Apocalyptic UV and UV-C levels? Probably not.

Jerry Russell

Staff member
A recent article by Herndon, Hoisington & Whiteside appeared in the peer reviewed "Journal of Geography, Environment and Earth Science International."

Herndon has been arguing for some time that chemtrails are real. Some scientists find his arguments convincing, some don't. What's most interesting in this latest paper, is that Herndon says that UV-C is being detected at significant levels at the surface of the earth. He claims that this is an unprecedented hazard.

If I were to try to post this news in an appropriately prominent article at Wikipedia, I'm at least 99% sure that most editors there would argue that this is not a reliable source because the author is self-employed and the journal's editors and reviewers are from Taiwan, Bangladesh, Nigeria, Croatia and Malaysia. In fact, it would be a waste of time to make the attempt.

And I say to those (hypothetical) editors, that's just racist, nationalist and institutional bullshit. The peer review doesn't necessarily prove the content is correct; but this is at least as reliable as any American or European peer reviewed paper.


Aims: The dangerous portion of ultraviolet radiation is widely believed to be completely absorbed by the atmosphere before reaching Earth’s surface. Our objective is to make multiple measurements at Earth’s surface of the solar irradiance spectrum in the range 200-400 nm.

Methods: We made numerous measurements of the solar irradiance spectrum in the range 200- 400 nm at an elevation of 56 m with International Light Technologies ILT950UV Spectral Radiometer mounted on a Meade LXD55 auto guider telescope tripod and mount assembly.

Results: Our multifold measurements of solar irradiance spectra demonstrate conclusively that all wavelengths in the spectral range 200-400 nm reach Earth’s surface, contrary to the widespread perception that all UV-C and the majority of UV-B never reach the surface. We confirm the surface UV-C measurements of D’Antoni et al. (2007) that were disputed, based on faulty computer model calculations of atmospheric ozone, and thereafter ignored by the geoscience community.

Conclusions: The veracity of our data and D’Antoni et al. (2007)’s data call into question the validity of atmospheric ozone models. Further, we call into question the simplistic supposition of the Montreal Protocol that chloro-fluoro-hydrocarbons are the primary cause of ozone depletion, and point to the very heavy burden of halogens introduced into the atmosphere by ongoing jet-sprayed coal-fly-ash geoengineering. We demonstrate that satellite-based LISIRD solar spectra irradiance at the top of the atmosphere is badly flawed with some regions of the spectrum being less intense than measured at Earth’s surface. That calls into question any calculations made utilizing LISIRD data. We provide introductory information on the devastating effects of UV-B and UV-C on humans, phytoplankton, coral, insects and plants. These will be discussed in greater detail in subsequent articles.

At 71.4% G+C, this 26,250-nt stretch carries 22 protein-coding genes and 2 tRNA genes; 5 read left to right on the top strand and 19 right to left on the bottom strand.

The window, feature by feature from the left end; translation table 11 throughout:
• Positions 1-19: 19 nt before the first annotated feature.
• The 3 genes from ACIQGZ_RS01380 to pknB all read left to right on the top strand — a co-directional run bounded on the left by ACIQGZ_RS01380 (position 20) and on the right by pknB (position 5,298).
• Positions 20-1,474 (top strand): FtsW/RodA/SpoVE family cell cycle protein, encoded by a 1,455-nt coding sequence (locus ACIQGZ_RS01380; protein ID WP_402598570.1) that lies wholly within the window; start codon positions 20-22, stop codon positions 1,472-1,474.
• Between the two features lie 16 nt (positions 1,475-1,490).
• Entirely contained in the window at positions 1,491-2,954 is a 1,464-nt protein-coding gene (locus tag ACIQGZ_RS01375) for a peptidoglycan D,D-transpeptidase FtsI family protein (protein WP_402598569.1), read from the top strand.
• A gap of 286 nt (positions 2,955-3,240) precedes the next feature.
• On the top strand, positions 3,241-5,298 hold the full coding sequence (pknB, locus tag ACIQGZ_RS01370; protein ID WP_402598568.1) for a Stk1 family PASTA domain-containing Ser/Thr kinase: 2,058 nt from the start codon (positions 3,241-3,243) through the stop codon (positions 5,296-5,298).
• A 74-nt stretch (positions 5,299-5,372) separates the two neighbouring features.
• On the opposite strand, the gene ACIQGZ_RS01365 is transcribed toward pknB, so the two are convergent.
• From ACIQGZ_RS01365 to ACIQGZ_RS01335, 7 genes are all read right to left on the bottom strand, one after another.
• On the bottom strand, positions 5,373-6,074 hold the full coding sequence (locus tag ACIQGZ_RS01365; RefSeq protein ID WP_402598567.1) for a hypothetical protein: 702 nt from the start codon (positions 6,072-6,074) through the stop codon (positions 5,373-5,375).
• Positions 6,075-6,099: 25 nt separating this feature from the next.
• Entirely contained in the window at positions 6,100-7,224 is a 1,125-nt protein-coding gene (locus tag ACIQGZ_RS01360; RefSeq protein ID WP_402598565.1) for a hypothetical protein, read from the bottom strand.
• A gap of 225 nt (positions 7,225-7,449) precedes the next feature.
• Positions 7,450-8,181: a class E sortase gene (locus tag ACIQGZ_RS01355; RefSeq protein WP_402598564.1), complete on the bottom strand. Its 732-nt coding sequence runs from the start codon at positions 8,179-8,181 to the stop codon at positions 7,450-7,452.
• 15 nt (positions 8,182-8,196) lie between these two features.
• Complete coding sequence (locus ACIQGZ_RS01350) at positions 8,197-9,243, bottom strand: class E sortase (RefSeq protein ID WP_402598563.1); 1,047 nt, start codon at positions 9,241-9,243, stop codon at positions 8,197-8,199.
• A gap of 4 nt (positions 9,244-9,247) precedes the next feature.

Scanning through friends' posts at Facebook, I ran across this video by "MrMBB333", who has been monitoring weather phenomena for his patreon-sponsored YouTube channel. He confirms that UV measurements at several locations around the globe are at exceptionally high levels, including a UV-C reading from Amsterdam. I don't know if Herndon is correct that the high UV levels are being caused by chemtrails, but I certainly agree that these levels are alarming.

I'm not necessarily recommending that anyone should watch the entire video, because it's very slow-paced. But the pictures of Mexican stop-lights melting in the sun in 120 degree temperatures, at around 13:00 into the video, are absolutely bizarre. Note that the word "apocalyptic" is not just my choice, it's the headline that MrMBB333 used.

Last edited:

Jerry Russell

Staff member
I was looking around the web to see if there's been any follow-up to this. The journal has a "post-publication peer review" discussion at this link:


Two comments argue that the problem is an inappropriate use of the instrument. For accurate readings of UV-C levels, they say, it's important to filter visible light and prevent it from reaching the sensor. Otherwise, very intense levels of visible light would overwhelm the sensor, which has very limited sensitivity to UV-C.

I think this is probably correct, and the same issue would apply to the instruments used in MrMBB333's videos.

Herndon has refused to retract his paper. But rather than offering any comprehensive defense of the accuracy of his measurements, he calls on other researchers to make similar measurements.

If indeed there are problems with UV-C reaching the earth's surface, I believe that other scientists would have confirmed by now. But there haven't been any further claims from scientific research groups.
Last edited: